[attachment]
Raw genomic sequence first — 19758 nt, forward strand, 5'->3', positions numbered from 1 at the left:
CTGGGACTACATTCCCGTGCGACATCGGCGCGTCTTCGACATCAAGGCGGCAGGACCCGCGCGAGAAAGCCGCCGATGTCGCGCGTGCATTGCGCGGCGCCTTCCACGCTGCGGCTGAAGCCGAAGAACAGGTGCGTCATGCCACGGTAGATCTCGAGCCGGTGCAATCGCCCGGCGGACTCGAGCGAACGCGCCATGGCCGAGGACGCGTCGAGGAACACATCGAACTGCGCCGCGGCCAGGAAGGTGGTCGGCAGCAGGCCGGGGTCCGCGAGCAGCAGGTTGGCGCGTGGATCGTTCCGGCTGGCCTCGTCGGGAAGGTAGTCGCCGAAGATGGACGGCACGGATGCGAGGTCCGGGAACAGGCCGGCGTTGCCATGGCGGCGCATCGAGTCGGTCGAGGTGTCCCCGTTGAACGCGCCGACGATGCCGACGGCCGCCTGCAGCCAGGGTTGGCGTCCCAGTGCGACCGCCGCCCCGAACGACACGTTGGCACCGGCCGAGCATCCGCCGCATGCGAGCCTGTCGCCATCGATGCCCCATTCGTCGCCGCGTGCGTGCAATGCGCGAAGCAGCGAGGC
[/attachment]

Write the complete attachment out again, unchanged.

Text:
Raw genomic sequence first — 19758 nt, forward strand, 5'->3', positions numbered from 1 at the left:
CTGGGACTACATTCCCGTGCGACATCGGCGCGTCTTCGACATCAAGGCGGCAGGACCCGCGCGAGAAAGCCGCCGATGTCGCGCGTGCATTGCGCGGCGCCTTCCACGCTGCGGCTGAAGCCGAAGAACAGGTGCGTCATGCCACGGTAGATCTCGAGCCGGTGCAATCGCCCGGCGGACTCGAGCGAACGCGCCATGGCCGAGGACGCGTCGAGGAACACATCGAACTGCGCCGCGGCCAGGAAGGTGGTCGGCAGCAGGCCGGGGTCCGCGAGCAGCAGGTTGGCGCGTGGATCGTTCCGGCTGGCCTCGTCGGGAAGGTAGTCGCCGAAGATGGACGGCACGGATGCGAGGTCCGGGAACAGGCCGGCGTTGCCATGGCGGCGCATCGAGTCGGTCGAGGTGTCCCCGTTGAACGCGCCGACGATGCCGACGGCCGCCTGCAGCCAGGGTTGGCGTCCCAGTGCGACCGCCGCCCCGAACGACACGTTGGCACCGGCCGAGCATCCGCCGCATGCGAGCCTGTCGCCATCGATGCCCCATTCGTCGCCGCGTGCGTGCAATGCGCGAAGCAGCGAGGC